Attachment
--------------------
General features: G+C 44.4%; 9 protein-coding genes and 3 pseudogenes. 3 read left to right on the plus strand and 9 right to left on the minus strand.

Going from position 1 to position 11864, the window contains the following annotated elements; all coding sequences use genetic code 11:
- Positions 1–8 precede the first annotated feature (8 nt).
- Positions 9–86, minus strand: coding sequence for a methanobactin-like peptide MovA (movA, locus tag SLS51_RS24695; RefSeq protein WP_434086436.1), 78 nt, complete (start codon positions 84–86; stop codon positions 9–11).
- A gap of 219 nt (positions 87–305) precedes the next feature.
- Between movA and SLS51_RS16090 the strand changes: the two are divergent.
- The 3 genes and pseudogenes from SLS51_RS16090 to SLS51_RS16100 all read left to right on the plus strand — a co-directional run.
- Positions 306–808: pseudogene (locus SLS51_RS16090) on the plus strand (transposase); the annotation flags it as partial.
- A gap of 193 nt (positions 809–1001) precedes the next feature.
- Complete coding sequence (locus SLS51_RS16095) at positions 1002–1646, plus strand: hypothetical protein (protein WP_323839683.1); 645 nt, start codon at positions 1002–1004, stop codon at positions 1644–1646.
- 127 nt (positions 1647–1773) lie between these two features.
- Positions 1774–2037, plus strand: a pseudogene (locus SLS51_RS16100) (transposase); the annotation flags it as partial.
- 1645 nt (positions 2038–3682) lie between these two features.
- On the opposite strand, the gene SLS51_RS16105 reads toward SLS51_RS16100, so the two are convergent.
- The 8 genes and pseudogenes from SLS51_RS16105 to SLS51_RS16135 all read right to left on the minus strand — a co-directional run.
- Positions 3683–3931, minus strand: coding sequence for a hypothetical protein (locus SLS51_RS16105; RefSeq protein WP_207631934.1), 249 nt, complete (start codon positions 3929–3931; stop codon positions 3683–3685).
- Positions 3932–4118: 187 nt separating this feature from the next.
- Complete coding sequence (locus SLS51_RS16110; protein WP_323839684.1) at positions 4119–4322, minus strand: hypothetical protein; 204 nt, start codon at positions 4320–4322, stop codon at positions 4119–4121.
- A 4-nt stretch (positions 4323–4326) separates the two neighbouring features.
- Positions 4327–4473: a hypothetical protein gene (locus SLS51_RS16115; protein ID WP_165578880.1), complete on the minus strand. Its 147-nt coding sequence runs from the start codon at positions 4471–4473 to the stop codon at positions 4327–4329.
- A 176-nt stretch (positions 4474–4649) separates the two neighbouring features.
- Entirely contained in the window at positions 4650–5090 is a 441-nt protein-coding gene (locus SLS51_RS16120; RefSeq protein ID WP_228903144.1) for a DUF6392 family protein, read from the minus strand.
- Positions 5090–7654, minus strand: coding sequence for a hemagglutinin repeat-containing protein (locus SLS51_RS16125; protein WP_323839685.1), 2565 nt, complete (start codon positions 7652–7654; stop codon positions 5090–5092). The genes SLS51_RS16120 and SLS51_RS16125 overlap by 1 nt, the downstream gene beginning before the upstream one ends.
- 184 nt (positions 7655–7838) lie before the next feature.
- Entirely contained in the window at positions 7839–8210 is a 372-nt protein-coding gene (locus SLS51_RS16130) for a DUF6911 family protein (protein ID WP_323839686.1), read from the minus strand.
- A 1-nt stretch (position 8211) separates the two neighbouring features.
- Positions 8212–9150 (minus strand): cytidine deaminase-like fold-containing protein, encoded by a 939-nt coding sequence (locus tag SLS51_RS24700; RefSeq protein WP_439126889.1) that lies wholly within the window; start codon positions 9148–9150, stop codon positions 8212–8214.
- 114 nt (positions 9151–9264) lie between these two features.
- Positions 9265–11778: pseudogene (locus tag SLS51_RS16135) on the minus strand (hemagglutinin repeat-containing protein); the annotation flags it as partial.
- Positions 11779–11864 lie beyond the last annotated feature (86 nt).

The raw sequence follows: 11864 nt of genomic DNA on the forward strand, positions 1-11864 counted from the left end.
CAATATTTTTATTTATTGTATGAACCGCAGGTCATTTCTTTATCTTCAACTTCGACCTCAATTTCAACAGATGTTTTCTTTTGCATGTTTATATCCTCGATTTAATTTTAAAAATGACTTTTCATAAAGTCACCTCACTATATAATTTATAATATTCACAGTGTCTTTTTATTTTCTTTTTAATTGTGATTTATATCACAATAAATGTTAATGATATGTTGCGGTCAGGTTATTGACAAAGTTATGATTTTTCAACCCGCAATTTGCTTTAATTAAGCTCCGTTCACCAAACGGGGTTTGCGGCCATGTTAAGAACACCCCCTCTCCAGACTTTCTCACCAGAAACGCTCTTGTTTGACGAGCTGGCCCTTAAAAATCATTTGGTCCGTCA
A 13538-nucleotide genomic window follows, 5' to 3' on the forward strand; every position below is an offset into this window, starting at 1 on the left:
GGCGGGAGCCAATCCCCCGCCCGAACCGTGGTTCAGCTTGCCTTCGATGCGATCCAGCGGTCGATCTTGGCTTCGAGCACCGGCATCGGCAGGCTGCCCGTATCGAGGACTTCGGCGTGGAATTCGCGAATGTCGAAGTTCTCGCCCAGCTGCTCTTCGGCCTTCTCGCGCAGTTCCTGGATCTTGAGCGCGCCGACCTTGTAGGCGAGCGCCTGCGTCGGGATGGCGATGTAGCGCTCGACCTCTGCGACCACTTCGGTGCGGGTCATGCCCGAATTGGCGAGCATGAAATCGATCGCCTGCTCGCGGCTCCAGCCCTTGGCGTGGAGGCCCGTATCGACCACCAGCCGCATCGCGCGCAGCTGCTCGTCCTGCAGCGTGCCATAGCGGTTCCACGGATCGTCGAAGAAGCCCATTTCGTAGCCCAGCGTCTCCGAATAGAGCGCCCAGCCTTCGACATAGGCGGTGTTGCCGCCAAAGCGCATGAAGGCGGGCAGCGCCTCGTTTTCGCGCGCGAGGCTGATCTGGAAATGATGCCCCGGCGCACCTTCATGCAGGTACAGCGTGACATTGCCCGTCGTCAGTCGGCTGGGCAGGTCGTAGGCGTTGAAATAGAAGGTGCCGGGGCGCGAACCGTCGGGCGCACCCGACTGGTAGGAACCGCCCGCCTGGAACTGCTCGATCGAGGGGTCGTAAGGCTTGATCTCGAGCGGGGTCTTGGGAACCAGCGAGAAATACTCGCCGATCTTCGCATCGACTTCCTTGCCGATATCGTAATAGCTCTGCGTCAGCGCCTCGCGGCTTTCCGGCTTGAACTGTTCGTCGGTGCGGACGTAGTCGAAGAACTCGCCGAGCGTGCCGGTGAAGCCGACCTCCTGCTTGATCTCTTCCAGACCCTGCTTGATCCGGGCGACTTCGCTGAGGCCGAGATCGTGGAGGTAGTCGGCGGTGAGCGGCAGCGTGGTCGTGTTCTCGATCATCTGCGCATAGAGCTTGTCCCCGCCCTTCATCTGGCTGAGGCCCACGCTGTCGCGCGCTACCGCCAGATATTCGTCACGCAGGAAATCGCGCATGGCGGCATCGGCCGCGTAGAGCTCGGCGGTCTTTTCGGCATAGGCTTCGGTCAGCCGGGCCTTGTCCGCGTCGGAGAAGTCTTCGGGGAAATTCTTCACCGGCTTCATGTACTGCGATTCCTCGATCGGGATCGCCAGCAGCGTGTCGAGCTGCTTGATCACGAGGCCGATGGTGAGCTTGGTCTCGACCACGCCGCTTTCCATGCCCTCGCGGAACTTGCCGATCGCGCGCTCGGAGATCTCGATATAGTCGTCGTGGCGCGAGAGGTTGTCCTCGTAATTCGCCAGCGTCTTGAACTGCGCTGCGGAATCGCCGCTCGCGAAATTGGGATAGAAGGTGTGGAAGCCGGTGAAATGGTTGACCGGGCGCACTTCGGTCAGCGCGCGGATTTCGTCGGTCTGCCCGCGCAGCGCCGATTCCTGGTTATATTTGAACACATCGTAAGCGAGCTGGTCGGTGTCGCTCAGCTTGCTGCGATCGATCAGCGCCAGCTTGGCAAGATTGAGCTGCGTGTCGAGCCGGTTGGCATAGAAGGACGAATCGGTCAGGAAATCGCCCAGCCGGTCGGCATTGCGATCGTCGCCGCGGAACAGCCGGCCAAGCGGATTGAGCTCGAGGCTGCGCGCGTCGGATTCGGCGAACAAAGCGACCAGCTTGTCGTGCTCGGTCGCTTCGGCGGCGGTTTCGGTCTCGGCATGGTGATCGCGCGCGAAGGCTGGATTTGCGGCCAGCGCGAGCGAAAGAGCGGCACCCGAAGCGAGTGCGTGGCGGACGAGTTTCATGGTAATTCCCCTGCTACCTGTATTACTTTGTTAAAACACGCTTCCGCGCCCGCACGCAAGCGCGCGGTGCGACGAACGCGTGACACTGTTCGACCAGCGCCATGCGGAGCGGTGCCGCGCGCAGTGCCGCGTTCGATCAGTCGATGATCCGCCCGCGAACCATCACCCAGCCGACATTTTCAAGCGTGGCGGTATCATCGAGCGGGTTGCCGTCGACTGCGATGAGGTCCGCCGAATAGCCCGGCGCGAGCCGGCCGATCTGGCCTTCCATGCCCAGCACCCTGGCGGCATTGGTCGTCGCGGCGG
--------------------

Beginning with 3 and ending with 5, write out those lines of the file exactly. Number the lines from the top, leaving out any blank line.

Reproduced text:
- Positions 1–8 precede the first annotated feature (8 nt).
- Positions 9–86, minus strand: coding sequence for a methanobactin-like peptide MovA (movA, locus tag SLS51_RS24695; RefSeq protein WP_434086436.1), 78 nt, complete (start codon positions 84–86; stop codon positions 9–11).
- A gap of 219 nt (positions 87–305) precedes the next feature.